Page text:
FCP X: When to Use Optimized, Proxy, or Native Media

Posted on by Larry

There are three different types of video media used by Final Cut Pro X:

Camera native media can use a wide variety of codecs, though only one codec is allowed per media file. Codecs include:

And those are just some of the more popular varieties of the hundreds of codecs that are currently in the market. So, which media format should you use? And how can you tell which one FCP X is using? Answering that question is the purpose of this article.


Camera Native Files. The file format shot by your camera and captured to a card, hard disk or tape for editing. These files have four key parameters:

Of these four, the most important is the codec.

Codec. The mathematics used to convert light and sound into numbers the computer can store. Some codecs are optimized for small file sizes, others for image quality, still others for effects processing. Codecs are, generally, determined by the camera manufacturer and, essentially, determine file size, image quality, editing efficiency, color space and all the other elements that go into an image. It is impossible to overstate the importance of the video codec in video production and post.

NOTE: Codecs are also referred to as video formats, though that is a less precise term as “video formats” can also include elements outside the codec such as image size or frame rate.

Transcode. To convert media, either audio or video, from one format to another.


While there are always exceptions to the rules, here’s what I’ve come up with:

While Final Cut does transcode all files in the background, which saves time, if all you are doing is cuts-only edits with a bit of B-roll, there’s no big advantage to optimizing, because FCP will render all camera native files as necessary during editing. While exports will take a bit longer than optimized media to allow time for rendering to occur for any files that need it, the time you lose in exporting will be saved in not waiting for optimizing to finish during importing. In other words, you only render the media you export, not all the media you import.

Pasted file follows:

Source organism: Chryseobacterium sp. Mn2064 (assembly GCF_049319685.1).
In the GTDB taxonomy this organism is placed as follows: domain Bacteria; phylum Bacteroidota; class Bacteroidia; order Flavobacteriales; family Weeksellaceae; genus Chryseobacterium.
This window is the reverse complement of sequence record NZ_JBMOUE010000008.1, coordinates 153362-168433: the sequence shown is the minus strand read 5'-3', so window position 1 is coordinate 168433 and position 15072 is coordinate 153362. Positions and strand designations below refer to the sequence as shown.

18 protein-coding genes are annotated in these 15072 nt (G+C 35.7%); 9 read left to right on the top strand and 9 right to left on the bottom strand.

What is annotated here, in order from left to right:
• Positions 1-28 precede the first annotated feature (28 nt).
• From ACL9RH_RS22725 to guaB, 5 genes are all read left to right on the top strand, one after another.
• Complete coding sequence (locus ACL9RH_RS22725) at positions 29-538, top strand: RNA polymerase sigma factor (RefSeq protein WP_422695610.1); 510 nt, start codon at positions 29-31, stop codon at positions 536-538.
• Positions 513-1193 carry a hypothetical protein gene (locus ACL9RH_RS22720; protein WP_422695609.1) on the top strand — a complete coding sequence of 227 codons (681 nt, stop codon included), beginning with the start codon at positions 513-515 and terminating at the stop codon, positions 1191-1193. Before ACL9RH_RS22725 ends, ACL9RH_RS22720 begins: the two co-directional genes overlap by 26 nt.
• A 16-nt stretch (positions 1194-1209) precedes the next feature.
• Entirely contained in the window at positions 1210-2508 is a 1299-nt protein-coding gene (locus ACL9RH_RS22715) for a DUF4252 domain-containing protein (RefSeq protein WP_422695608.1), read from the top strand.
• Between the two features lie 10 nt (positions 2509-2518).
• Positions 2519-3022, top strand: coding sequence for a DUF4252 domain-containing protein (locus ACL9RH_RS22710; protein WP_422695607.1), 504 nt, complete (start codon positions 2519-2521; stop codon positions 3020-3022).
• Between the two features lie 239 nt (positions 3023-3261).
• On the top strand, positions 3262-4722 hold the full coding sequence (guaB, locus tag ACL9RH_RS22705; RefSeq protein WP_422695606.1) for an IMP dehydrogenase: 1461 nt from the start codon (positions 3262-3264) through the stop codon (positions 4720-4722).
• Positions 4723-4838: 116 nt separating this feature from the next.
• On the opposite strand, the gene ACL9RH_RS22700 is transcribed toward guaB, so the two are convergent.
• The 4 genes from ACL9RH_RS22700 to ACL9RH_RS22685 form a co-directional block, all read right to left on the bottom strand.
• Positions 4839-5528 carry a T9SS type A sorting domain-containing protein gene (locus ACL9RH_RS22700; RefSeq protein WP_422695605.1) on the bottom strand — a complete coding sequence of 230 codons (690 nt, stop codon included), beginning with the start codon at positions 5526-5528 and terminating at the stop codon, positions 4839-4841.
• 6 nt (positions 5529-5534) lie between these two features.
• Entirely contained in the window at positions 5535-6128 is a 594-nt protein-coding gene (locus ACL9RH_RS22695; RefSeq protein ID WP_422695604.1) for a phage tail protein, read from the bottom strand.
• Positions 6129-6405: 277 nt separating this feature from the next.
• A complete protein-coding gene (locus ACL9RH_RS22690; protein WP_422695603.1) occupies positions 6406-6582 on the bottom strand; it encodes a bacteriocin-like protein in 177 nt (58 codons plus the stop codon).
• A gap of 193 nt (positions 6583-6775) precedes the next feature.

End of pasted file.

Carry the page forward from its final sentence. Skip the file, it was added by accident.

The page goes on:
However, most camera native formats – specifically HDV, H.264, AVCHD, AVCCAM, and MPEG-4 – are very mathematically complex. As you start to add layers, effects, color adjustments, or fancy transitions, the amount of calculations your computer needs to process will slow things down. Optimizing converts your footage into something much easier to edit, with virtually no loss in visual quality.

Proxy files are extremely small and are a perfect fit for multicam editing, or working with large resolution files during the rough editing phase. Final Cut makes it easy to  switch between proxy and camera source or optimized files for final polish and output. (As a sidelight, proxy files are 1/4 the resolution of the camera native file.)

NOTE: One other element to consider is your hardware. Proxy files will always be easier to edit than optimized files; this is especially true on older/slower systems. However, powerful machines like the new Mac Pro can handle multicam and high-res media without needing to create proxy files. Using a Mac Pro for these tasks can save both time and hard disk space.


There are two places where you can transcode media:

NOTE: All transcoding happens in the background. When transcoding each file is complete, Final Cut automatically switches from camera native to optimized files.

The screen shot above illustrates your choices during import:

If you choose to import camera native files then convert some or all of your files after import, choose File > Transcode Media. The screen shot above illustrates your choices.

NOTE: If both camera native and optimized files exist for the same media, FCP X always uses optimized files in the project. When optimized files don’t exist, FCP X uses camera native files. Final Cut never uses proxy files unless you explicitly tell it to.


For this article, I’ve imported a variety of codecs into Final Cut Pro X (v.10.1):

For example, this shot of a Great Blue Heron is H.264. (Um, I know that because I put it into the file name.)

But… what if you don’t know what the codec is?

Right-click (or Control-click if you are using a trackpad) on a column header in the List View of the Browser, then check Codecs to display a new column showing the codec for each clip. (Remember each clip only uses one codec.)